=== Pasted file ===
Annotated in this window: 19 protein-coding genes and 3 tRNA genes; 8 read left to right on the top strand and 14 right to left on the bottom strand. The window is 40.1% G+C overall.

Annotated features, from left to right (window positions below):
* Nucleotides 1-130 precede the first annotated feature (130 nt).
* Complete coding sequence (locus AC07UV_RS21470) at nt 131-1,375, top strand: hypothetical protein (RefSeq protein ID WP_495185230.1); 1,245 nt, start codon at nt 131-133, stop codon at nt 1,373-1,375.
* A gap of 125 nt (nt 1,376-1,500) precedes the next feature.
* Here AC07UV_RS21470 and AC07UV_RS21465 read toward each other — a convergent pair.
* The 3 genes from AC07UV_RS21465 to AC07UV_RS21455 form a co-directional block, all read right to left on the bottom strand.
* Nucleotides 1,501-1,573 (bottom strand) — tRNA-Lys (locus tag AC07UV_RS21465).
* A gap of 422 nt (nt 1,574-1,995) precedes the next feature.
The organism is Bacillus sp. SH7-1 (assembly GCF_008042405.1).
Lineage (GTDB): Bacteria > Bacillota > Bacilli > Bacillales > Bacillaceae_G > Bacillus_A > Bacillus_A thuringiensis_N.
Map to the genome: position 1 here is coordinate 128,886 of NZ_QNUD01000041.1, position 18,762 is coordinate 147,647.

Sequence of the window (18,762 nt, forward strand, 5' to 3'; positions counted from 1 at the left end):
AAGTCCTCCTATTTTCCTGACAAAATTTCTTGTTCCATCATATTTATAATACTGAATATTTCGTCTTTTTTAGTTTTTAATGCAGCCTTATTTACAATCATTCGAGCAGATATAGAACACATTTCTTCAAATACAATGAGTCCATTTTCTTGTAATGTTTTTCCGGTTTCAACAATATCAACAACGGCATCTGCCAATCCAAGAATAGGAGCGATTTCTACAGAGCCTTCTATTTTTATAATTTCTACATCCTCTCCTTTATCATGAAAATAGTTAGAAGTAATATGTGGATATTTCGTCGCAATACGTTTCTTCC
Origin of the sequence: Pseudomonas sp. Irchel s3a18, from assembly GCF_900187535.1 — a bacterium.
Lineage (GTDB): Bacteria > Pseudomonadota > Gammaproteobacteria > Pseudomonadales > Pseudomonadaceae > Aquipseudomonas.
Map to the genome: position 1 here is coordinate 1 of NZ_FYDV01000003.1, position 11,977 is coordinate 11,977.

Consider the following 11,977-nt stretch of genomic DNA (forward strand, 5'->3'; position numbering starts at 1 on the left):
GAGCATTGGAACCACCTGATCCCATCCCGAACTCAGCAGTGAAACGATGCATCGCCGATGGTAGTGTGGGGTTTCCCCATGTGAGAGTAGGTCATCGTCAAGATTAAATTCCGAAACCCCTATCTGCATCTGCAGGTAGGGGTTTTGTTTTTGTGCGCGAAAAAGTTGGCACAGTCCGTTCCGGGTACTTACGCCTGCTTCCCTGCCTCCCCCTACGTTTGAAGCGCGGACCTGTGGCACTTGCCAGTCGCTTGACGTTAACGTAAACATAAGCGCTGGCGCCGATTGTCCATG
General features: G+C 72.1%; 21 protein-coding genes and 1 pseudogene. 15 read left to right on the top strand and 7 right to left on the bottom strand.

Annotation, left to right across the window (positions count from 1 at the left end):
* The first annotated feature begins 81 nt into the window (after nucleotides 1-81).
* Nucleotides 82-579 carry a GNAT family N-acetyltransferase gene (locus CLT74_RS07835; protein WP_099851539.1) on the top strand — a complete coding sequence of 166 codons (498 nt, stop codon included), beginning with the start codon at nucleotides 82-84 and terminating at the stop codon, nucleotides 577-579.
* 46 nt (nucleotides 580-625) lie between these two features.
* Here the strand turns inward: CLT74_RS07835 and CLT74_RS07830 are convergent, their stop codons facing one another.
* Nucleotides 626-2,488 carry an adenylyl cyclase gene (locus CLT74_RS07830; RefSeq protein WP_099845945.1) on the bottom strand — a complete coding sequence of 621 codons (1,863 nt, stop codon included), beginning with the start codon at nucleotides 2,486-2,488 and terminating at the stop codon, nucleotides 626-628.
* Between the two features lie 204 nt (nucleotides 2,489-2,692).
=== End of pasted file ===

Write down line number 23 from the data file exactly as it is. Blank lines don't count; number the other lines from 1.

* Nucleotides 82-579 carry a GNAT family N-acetyltransferase gene (locus CLT74_RS07835; protein WP_099851539.1) on the top strand — a complete coding sequence of 166 codons (498 nt, stop codon included), beginning with the start codon at nucleotides 82-84 and terminating at the stop codon, nucleotides 577-579.